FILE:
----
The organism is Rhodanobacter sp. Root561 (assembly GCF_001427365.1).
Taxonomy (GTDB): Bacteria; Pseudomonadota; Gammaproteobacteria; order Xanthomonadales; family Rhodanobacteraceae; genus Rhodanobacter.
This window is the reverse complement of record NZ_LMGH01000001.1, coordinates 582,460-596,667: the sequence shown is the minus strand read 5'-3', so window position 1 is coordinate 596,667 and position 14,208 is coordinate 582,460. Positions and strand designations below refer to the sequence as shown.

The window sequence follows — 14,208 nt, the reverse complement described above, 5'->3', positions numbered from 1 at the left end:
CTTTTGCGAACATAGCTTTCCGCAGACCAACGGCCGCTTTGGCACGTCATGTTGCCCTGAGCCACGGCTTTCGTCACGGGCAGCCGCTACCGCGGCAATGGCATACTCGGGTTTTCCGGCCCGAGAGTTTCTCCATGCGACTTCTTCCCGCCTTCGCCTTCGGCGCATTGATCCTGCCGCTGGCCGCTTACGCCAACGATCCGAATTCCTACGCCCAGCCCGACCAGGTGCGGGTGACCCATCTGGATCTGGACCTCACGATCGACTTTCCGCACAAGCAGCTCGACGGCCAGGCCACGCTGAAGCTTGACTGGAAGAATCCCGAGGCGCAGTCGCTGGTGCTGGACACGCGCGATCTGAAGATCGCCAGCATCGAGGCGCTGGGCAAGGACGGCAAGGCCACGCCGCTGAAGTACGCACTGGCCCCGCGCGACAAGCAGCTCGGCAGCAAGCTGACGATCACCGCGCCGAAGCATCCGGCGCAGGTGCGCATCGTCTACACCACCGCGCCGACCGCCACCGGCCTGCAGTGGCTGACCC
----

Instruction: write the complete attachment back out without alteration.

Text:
The organism is Rhodanobacter sp. Root561 (assembly GCF_001427365.1).
Taxonomy (GTDB): Bacteria; Pseudomonadota; Gammaproteobacteria; order Xanthomonadales; family Rhodanobacteraceae; genus Rhodanobacter.
This window is the reverse complement of record NZ_LMGH01000001.1, coordinates 582,460-596,667: the sequence shown is the minus strand read 5'-3', so window position 1 is coordinate 596,667 and position 14,208 is coordinate 582,460. Positions and strand designations below refer to the sequence as shown.

The window sequence follows — 14,208 nt, the reverse complement described above, 5'->3', positions numbered from 1 at the left end:
CTTTTGCGAACATAGCTTTCCGCAGACCAACGGCCGCTTTGGCACGTCATGTTGCCCTGAGCCACGGCTTTCGTCACGGGCAGCCGCTACCGCGGCAATGGCATACTCGGGTTTTCCGGCCCGAGAGTTTCTCCATGCGACTTCTTCCCGCCTTCGCCTTCGGCGCATTGATCCTGCCGCTGGCCGCTTACGCCAACGATCCGAATTCCTACGCCCAGCCCGACCAGGTGCGGGTGACCCATCTGGATCTGGACCTCACGATCGACTTTCCGCACAAGCAGCTCGACGGCCAGGCCACGCTGAAGCTTGACTGGAAGAATCCCGAGGCGCAGTCGCTGGTGCTGGACACGCGCGATCTGAAGATCGCCAGCATCGAGGCGCTGGGCAAGGACGGCAAGGCCACGCCGCTGAAGTACGCACTGGCCCCGCGCGACAAGCAGCTCGGCAGCAAGCTGACGATCACCGCGCCGAAGCATCCGGCGCAGGTGCGCATCGTCTACACCACCGCGCCGACCGCCACCGGCCTGCAGTGGCTGACCC